Tomorrow we will once again move into the season of Lent. For me, the experience of living the church year—which has sustained my walk with Jesus for all of my adult life and more than two-thirds of my whole life (I would think math-types would have almost enough information there to solve for x, x being my age)—is like an old vinyl record, turning round and round again, the needle of the tonearm tracing the grooves of Christ’s life ever more deeply into my own with each pass.
Each year, Lent begins with the invitation to remember. “Remember that you are dust, and to dust you shall return.” And each year calls us to die to self, to practice that walk towards dust which is our lives, and to learn the habit, yet again, of dying to self so that we might live more fully to God and to others in love.
It is fashionable of late to think of Lent and its disciplines—whether disciplines of abstinence or disciplines of engagement—as tools to a better self. Lose weight. Read more. Read better! Learn something. Lent is more and more considered just another self-help tool in a self-obsessed world.
Lent is about denying oneself. Turning away from oneself. Humbling oneself. Dying to oneself. I give up fried foods only to discover myself absent-mindedly munching on fries just weeks (ok, days!) after Lent began. I am so set on satisfying my self.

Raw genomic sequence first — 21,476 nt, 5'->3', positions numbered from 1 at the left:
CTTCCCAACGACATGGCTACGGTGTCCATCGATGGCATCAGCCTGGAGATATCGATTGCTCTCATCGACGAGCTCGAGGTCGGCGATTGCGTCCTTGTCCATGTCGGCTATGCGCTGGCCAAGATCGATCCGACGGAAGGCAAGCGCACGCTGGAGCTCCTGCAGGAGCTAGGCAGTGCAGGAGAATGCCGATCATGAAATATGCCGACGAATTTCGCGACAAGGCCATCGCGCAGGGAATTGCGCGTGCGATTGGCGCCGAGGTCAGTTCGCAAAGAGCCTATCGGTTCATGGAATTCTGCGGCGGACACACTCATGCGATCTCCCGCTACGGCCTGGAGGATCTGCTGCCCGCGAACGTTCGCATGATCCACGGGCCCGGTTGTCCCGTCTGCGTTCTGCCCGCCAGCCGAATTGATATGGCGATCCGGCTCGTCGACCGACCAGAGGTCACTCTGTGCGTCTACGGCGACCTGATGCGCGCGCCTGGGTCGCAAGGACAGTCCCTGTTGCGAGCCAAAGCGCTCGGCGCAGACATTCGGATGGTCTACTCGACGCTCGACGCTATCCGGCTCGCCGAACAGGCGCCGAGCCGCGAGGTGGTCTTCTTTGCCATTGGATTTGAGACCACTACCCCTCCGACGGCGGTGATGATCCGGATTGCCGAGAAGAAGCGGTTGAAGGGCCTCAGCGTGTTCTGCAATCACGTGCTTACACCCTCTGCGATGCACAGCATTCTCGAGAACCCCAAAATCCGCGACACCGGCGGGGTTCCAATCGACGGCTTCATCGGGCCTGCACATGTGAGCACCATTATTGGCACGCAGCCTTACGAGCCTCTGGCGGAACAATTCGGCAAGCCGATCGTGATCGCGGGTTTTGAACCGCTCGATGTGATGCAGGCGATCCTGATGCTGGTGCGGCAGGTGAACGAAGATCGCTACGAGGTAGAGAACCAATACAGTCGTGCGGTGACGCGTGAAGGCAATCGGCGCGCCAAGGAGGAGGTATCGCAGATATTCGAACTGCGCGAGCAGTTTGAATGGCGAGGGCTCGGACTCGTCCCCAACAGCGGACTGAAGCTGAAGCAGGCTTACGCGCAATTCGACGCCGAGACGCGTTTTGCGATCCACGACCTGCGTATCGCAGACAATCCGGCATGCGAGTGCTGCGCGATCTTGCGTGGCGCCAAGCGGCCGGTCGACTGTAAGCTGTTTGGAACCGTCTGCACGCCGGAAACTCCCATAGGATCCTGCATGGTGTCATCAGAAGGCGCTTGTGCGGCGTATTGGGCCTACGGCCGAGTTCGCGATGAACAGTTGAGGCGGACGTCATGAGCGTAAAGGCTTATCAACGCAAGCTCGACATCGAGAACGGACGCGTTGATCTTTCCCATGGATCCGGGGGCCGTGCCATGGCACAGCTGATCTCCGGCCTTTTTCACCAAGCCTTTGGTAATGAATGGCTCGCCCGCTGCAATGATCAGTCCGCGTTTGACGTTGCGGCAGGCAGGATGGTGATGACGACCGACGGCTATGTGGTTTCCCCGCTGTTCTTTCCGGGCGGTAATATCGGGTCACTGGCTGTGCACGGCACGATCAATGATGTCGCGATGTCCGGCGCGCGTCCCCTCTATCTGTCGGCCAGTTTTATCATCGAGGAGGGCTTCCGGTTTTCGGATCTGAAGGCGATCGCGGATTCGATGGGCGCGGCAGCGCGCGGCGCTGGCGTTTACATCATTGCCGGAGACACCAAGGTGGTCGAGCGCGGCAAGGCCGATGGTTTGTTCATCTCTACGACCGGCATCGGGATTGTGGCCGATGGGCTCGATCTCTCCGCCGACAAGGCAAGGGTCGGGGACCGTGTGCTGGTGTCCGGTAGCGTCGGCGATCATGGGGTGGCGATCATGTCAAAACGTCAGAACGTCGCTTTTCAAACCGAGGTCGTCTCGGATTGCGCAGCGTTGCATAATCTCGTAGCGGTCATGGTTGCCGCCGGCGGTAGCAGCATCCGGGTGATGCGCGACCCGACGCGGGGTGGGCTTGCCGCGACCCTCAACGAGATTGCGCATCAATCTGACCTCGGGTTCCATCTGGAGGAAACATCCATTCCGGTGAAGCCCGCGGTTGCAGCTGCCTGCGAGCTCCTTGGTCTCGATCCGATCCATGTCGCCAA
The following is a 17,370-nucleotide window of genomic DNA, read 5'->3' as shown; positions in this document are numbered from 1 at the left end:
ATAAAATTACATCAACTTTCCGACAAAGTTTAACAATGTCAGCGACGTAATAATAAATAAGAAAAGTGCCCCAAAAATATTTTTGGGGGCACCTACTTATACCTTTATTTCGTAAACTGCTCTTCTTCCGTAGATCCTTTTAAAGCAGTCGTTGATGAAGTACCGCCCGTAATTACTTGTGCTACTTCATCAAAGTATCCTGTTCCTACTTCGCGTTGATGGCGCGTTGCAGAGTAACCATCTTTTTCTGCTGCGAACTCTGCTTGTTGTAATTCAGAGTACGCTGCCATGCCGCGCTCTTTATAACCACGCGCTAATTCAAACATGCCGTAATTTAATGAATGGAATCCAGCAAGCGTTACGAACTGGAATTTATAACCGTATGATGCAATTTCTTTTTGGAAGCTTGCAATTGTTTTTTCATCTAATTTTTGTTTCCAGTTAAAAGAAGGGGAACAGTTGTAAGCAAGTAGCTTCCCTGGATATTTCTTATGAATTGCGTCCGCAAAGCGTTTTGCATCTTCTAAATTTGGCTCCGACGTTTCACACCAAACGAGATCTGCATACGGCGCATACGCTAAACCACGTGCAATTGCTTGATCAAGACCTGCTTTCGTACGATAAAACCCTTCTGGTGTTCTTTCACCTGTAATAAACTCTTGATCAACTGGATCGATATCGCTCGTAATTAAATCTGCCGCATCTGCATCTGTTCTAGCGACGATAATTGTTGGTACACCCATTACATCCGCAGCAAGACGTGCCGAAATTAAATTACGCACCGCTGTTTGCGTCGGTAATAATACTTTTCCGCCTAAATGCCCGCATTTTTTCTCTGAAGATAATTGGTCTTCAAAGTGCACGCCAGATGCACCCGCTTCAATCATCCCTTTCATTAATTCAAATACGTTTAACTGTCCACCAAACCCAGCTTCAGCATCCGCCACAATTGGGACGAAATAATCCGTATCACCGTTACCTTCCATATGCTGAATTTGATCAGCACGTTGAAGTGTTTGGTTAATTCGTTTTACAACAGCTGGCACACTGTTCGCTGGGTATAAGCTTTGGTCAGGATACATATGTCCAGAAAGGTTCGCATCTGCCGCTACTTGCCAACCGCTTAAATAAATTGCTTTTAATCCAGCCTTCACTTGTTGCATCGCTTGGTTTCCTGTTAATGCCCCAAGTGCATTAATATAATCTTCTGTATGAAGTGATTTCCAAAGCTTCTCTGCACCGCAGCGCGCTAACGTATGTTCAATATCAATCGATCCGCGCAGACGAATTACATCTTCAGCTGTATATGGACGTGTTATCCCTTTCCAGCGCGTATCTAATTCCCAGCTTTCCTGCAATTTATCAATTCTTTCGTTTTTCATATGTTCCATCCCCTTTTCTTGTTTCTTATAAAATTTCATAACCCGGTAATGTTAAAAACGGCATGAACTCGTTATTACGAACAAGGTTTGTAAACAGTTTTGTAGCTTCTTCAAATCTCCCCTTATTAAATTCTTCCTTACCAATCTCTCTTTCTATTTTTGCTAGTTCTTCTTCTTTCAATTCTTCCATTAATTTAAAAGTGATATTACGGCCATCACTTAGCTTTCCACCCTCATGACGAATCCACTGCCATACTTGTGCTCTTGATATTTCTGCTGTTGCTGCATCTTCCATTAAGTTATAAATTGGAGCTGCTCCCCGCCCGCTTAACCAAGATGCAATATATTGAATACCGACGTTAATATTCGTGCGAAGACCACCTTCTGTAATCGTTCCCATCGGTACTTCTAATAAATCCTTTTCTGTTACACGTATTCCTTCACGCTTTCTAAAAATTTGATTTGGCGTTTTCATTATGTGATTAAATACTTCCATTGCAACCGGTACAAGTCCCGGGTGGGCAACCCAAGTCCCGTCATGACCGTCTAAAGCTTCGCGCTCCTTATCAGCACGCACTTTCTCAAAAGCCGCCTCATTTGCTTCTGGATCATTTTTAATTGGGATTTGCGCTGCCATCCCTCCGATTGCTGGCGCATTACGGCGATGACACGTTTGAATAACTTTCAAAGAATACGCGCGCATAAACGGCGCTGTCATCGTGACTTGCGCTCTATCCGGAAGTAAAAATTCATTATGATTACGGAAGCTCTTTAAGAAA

So, this year I want to invite you, and me, to enter into this Holy Lent as a means not of improving ourselves, but of confronting just how much of our selves there really is that must be died to, and how incredibly hard that is.
Tomorrow, Ash Wednesday, is one of the two days in the church year where we are called specifically to fast (the other being Good Friday). As our Prayer Book says, “It is in this sure hope (the grace we have been given by the resurrected Jesus Christ) that we begin the journey of these forty days, that by hearing and answering out Savior’s call to repent, we may enter fully into the joyful celebration of his resurrection.” (BCP 2019, 542).
With prayers for a Holy Lent,
Bishop of the Anglican Diocese of South Carolina